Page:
Athens’ LGBT Community Reacts To Supreme Court Rulings

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Casa Cantina is no stranger to a diverse and eclectic crowd of customers. With Brew Week festivities in full swing, Wednesday night was no exception.

But for a group of patrons gathered in one corner of the restaurant the night was even merrier. Members and supporters of Athens’ LGBT community were riding an emotional high, and it wasn’t from the homebrews.

Many were elated after hearing Wednesday's announcement of two historic rulings by the Supreme Court of the United States that paves the way for federal recognition of same-sex marriages, and once again allows same-sex couples in California to get married.

There were plenty of smiles, hugs and wild gestures as people like Michael Pistrui recalled the moment they heard the news. The ruling struck close to home for Michael and his partner Paul Patton, who held a commitment ceremony just about a month shy of one year ago at the Unitarian church in Athens.

“I was like, ‘Oh my god!’ I was working with my grandfather and I actually scared him,” Pistrui said. “He was like, ‘Oh my god, what?’ and I told him what happened.”

Two thousand miles away in Napa, California, Ohio University alumna Stephanie Savage made sure she was up and ready by 7 a.m. on the day of the ruling.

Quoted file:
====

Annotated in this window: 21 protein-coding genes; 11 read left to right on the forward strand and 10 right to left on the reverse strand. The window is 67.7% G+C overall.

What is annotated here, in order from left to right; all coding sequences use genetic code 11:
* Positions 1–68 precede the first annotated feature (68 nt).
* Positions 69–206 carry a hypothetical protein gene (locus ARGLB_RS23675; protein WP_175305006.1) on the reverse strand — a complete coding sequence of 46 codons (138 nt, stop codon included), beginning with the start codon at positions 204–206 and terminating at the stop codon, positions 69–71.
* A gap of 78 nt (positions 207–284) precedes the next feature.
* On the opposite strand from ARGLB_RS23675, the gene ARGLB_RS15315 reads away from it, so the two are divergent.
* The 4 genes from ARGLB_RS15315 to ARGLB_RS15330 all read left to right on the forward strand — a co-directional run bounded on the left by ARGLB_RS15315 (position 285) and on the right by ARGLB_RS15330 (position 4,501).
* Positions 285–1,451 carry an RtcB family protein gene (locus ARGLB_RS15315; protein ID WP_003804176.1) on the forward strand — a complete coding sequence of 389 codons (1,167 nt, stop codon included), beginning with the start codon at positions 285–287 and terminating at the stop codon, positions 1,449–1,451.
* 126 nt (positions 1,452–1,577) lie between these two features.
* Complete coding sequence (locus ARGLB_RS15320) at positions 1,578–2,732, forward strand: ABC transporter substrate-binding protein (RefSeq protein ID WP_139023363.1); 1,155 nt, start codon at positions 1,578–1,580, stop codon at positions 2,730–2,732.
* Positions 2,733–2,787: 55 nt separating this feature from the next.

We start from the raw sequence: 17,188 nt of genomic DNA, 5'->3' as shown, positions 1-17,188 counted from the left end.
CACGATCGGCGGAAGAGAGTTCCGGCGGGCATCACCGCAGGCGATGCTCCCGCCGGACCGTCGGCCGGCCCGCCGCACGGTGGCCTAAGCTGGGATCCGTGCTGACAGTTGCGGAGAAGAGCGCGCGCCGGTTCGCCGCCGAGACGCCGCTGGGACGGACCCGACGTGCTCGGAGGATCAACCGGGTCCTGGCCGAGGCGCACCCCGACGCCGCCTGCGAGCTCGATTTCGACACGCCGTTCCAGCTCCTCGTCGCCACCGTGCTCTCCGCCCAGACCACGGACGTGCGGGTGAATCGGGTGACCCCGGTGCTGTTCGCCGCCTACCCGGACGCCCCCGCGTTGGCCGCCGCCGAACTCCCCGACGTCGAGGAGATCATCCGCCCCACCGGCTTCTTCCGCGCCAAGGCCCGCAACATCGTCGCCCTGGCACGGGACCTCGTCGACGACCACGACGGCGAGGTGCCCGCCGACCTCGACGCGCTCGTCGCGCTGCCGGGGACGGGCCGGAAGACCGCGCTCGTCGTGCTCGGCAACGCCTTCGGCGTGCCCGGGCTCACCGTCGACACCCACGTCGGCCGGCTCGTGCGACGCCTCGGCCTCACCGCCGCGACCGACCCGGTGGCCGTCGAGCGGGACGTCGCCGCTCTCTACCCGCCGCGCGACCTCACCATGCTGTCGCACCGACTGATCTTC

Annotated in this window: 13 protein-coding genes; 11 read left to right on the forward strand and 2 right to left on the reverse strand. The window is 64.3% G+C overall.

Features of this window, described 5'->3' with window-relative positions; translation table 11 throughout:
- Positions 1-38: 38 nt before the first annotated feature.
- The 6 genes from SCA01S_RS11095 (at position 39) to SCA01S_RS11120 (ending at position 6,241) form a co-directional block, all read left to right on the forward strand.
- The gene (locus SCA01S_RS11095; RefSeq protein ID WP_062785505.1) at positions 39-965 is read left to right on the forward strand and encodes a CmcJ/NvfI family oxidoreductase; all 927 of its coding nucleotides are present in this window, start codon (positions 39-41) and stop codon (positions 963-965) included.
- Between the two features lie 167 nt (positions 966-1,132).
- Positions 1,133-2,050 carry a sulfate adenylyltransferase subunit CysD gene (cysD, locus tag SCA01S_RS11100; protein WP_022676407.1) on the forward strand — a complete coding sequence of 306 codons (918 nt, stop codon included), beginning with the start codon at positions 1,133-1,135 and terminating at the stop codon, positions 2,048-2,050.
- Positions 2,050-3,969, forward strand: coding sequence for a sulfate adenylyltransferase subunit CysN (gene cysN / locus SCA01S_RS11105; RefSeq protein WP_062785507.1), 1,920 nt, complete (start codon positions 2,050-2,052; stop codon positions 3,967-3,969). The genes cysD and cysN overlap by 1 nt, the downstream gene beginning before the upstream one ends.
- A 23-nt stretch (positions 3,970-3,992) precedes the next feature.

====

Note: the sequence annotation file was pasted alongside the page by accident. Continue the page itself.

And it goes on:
“I made sure I was out of the shower so I wouldn’t miss it,” she said.

Savage and her wife Jess, who have been together for 10 years, were just one of 18,000 couples legally married in California in a five-month period before the passage of Proposition 8 in 2008 put a halt to marriage equality in the state. She says she never imagined she would see marriage equality in her lifetime.

“I think in the past couple of years there has been a major shift in people’s view on gay and lesbian people,” she said. “[People] realize we are normal. We have regular lives. Some couples have kids. We pay our taxes. Public opinion and public support is changing. I personally think it is something of a generational thing.”

Back at Casa Cantina the generational divide was readily apparent among a table of OU students. The group of friends included two young women and five men – only two of whom are gay. For this group of young people, the issue is a non-issue.

“It is two people solidifying that they really like each other, it shouldn’t be more complicated than that,” senior John Stathopoulos said.

Polls conducted by the Pew Research Center over a period of a decade from 2001 to 2011 highlight the generational divide. In 2011, 32 percent of “Baby Boomers”, those born between 1946 and 1964, favored gay marriage. Compare that with 51 percent of the “Millennial” generation, those born in 1981 or later.

Fast-forward ten years to 2011 and 64 percent of “Millennials” favor gay marriage compared to 37 percent of “Baby Boomers.”

But despite the shift in attitudes, gays and lesbians in Ohio still have a fight ahead of them. The ruling on DOMA does not necessarily grant federal benefits to same-sex couples married in another state since Ohio bans same-sex marriage.

And so for people like Michael and his partner the joy and celebration is tempered by a reality that the fight, at least in Ohio, isn’t over.

“I kind of want to stay and be on the forefront of that battlefield and be married in the state I call my home,” Patton said.